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Argumentative essay notes for 9th grade English.
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- 1. The Argumentative Essay
- 2. What is an Argumentative Essay? The purpose of an argumentative essay is to persuade the reader to accept—or seriously consider--your opinion on a controversial issue Has five parts: Thesis (Claim), Reasons, Evidence, Counterclaim, Rebuttal (plus Introduction and Conclusion)
- 3. Consider your Audience Whom are you trying to reach? What do they already know about your topic? What is your relationship with your audience and how does it impact your word choice and tone?
- 4. THESIS/CLAIM Your opinion or position on an issue Must be supported with reasons and evidence Evidence can include quotes, facts, and data Evidence MUST be explained
- 5. REASONS Your reasons support the thesis and form argument with your evidence. Typical supporting paragraph structure goes like this: topic sentence (A reason why your thesis is correct), then evidence/support of that reason. Finally, include an explanation of the evidence. Be sure to repeat a similar structure with every body paragraph
- 6. COUNTER CLAIM Consider the opposite side Argues against your claim Turn against your argument to challenge it Then turn back to reaffirm your position
- 7. REBUTTAL Turn back to your original position Responds to and refutes* issues presented by the counterclaim *Refute-prove (a statement or theory) to be wrong or false; disprove.
- 8. The Opposing Side Ask these questions: 1. Who might disagree with my position? Why? 2. What reasons do people have for disagreeing with me? 3. What evidence would support an opposing argument?
- 9. Counter Claim Key phrases to use: One might object that... It might seem that... It's true that... Admittedly... Of course...
- 10. EXAMPLE CLAIM: “More Americans are choosing low-carb diets because the media promotes low-carb diets as the new way to a skinnier body.” COUNTER CLAIM: “Some Americans don't watch television commercials because they own a DVR or Tivo, but most Americans are exposed to other forms of advertisement in magazines, newspapers, and highway billboards.
- 11. Where to put it? Introduction w/Thesis Reason 1 w/Evidence Reason 2 w/Evidence Counter Claim/Rebuttal Conclusion w/Restated Thesis Each of these will be one paragraph!
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Writing an Argumentative Essay
Published by Cordelia Ellis Modified over 7 years ago
Presentation on theme: "Writing an Argumentative Essay"— Presentation transcript:
Persuasive Essay Writing The art of persuading someone to think like you!
Writing an Argumentative Paragraph
How to write a THESIS STATEMENT A thesis statement answers the question asked of you. (Is Ms. Harper amazing?) A thesis statement is a claim (has to have.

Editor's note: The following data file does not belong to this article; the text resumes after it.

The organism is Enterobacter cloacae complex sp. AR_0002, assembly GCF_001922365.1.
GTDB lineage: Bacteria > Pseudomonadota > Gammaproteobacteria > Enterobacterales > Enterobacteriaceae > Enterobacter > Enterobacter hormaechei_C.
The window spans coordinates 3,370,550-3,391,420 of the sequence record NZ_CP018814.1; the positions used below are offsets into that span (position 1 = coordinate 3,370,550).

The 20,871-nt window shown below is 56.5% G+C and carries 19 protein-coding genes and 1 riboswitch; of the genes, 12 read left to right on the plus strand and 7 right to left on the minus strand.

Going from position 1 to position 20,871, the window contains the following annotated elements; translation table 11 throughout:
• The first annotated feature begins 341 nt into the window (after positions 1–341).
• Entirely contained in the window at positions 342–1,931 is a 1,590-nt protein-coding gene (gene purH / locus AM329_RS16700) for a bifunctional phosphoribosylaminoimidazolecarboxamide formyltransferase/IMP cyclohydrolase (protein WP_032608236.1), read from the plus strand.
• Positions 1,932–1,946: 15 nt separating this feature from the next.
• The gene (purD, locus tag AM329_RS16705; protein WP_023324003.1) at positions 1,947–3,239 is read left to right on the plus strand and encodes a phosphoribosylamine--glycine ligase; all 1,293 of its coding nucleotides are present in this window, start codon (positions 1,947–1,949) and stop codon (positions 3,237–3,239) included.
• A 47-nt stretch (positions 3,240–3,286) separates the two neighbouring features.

Paragraphs A good paragraph has the following key elements: A main idea expressed in a topic sentence (your reasons) Details supporting the main idea (your.
Essay Outline Poetry Unit.
The Three Parts of an Essay
The “How and Why” of Writing
Let’s Review Some Things, Class Days ‘til KPREP: 19.
Writing the 5 Paragraph Essay. Introduction Three Parts Attention Grabber Claim/Argument 3 Reasons your argument is true.
A how-to guide. Introduction: Start with an attention getter. For literary analysis, this should be some background information related to the piece of.
Body Paragraphs Writing body paragraphs is always a T.R.E.A.T. T= Transition R= Reason/point from thesis/claim E= Evidence (quote from the text) A= Answer.
The Argumentative Essay. This just won’t cut it...
Argumentative Essay Standard: ELAGSE6W1
Invention and Arrangement
TODAY WE ARE GOING TO LEARN... HOW TO WRITE AN EXPOSITORY ESSAY !!!!!!
Take out a piece of paper and take notes…
Argumentative Essay Standard: ELACC6W1. What is it? An essay that is used to state and support claims written with clear reasons and relevant evidence.
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ARGUMENTATIVE ESSAY POWERPOINT (1)
Proceedings of the 5th …
Journal of Educational Psychology
This study examined a new prewriting tool, argumentation vee diagrams (AVDs), which are used to write reflective opinion essays. AVDs are based on the theoretical concept of argument– counterargument integration, which involves evaluating and integrating both sides of an issue before developing a final conclusion on a controversial question. In a test of the effectiveness of AVDs, 45 undergraduates at a large, southwestern university were randomly assigned to an experimental or control group. Both groups wrote 4 opinion essays over a 4-week period. The experimental group also received training on using the AVDs, including instruction on criteria for weighing arguments. Results indicated that AVD training was effective in enhancing argument– counterargument integration. Furthermore, examination of integration strategies used by participants revealed a new strategy, minimization, which was not previously part of E. M. Nussbaum and G. Schraw’s (2007) argument– counterargument integration framework. Minimization involves curtailing the importance or extensiveness of a problem or advantage as a heuristic shortcut for weighing advantages and disadvantages. The role of critical questions and argumentation schemata in argument-counterargument integration is discussed.